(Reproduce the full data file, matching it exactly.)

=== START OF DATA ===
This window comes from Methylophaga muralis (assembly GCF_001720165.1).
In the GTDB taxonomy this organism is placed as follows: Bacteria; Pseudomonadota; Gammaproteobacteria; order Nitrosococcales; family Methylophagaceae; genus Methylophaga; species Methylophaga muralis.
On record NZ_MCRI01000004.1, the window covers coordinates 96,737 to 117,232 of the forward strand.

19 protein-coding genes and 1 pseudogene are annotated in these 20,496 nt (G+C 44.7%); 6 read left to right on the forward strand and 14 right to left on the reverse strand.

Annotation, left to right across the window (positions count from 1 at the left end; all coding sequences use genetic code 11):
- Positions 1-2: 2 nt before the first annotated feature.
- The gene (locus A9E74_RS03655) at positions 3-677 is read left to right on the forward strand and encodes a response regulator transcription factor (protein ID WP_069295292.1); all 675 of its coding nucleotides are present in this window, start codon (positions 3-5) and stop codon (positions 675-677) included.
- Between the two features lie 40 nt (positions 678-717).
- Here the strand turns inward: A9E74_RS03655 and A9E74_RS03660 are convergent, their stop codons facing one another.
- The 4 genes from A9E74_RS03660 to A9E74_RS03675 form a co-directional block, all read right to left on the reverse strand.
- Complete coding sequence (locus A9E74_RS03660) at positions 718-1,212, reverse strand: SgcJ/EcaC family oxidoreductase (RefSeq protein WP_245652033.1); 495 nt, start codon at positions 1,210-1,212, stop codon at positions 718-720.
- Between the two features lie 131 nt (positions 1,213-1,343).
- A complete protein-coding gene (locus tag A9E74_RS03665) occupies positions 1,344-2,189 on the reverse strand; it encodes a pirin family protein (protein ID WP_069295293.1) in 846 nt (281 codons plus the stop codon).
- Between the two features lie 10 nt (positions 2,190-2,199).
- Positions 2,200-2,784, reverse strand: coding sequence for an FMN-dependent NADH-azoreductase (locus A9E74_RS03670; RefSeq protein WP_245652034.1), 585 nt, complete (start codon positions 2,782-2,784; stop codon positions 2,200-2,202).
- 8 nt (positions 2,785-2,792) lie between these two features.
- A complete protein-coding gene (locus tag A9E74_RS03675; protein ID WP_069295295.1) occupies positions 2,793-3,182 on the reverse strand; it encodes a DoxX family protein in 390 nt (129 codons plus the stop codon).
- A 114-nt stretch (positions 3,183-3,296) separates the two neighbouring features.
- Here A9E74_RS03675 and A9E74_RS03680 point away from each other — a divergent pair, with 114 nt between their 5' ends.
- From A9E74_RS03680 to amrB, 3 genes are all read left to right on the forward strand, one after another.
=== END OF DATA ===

This window comes from Methylophaga muralis (assembly GCF_001720165.1).
In the GTDB taxonomy this organism is placed as follows: Bacteria; Pseudomonadota; Gammaproteobacteria; order Nitrosococcales; family Methylophagaceae; genus Methylophaga; species Methylophaga muralis.
On record NZ_MCRI01000004.1, the window covers coordinates 96,737 to 117,232 of the forward strand.

19 protein-coding genes and 1 pseudogene are annotated in these 20,496 nt (G+C 44.7%); 6 read left to right on the forward strand and 14 right to left on the reverse strand.

Annotation, left to right across the window (positions count from 1 at the left end; all coding sequences use genetic code 11):
- Positions 1-2: 2 nt before the first annotated feature.
- The gene (locus A9E74_RS03655) at positions 3-677 is read left to right on the forward strand and encodes a response regulator transcription factor (protein ID WP_069295292.1); all 675 of its coding nucleotides are present in this window, start codon (positions 3-5) and stop codon (positions 675-677) included.
- Between the two features lie 40 nt (positions 678-717).
- Here the strand turns inward: A9E74_RS03655 and A9E74_RS03660 are convergent, their stop codons facing one another.
- The 4 genes from A9E74_RS03660 to A9E74_RS03675 form a co-directional block, all read right to left on the reverse strand.
- Complete coding sequence (locus A9E74_RS03660) at positions 718-1,212, reverse strand: SgcJ/EcaC family oxidoreductase (RefSeq protein WP_245652033.1); 495 nt, start codon at positions 1,210-1,212, stop codon at positions 718-720.
- Between the two features lie 131 nt (positions 1,213-1,343).
- A complete protein-coding gene (locus tag A9E74_RS03665) occupies positions 1,344-2,189 on the reverse strand; it encodes a pirin family protein (protein ID WP_069295293.1) in 846 nt (281 codons plus the stop codon).
- Between the two features lie 10 nt (positions 2,190-2,199).
- Positions 2,200-2,784, reverse strand: coding sequence for an FMN-dependent NADH-azoreductase (locus A9E74_RS03670; RefSeq protein WP_245652034.1), 585 nt, complete (start codon positions 2,782-2,784; stop codon positions 2,200-2,202).
- 8 nt (positions 2,785-2,792) lie between these two features.
- A complete protein-coding gene (locus tag A9E74_RS03675; protein ID WP_069295295.1) occupies positions 2,793-3,182 on the reverse strand; it encodes a DoxX family protein in 390 nt (129 codons plus the stop codon).
- A 114-nt stretch (positions 3,183-3,296) separates the two neighbouring features.
- Here A9E74_RS03675 and A9E74_RS03680 point away from each other — a divergent pair, with 114 nt between their 5' ends.
- From A9E74_RS03680 to amrB, 3 genes are all read left to right on the forward strand, one after another.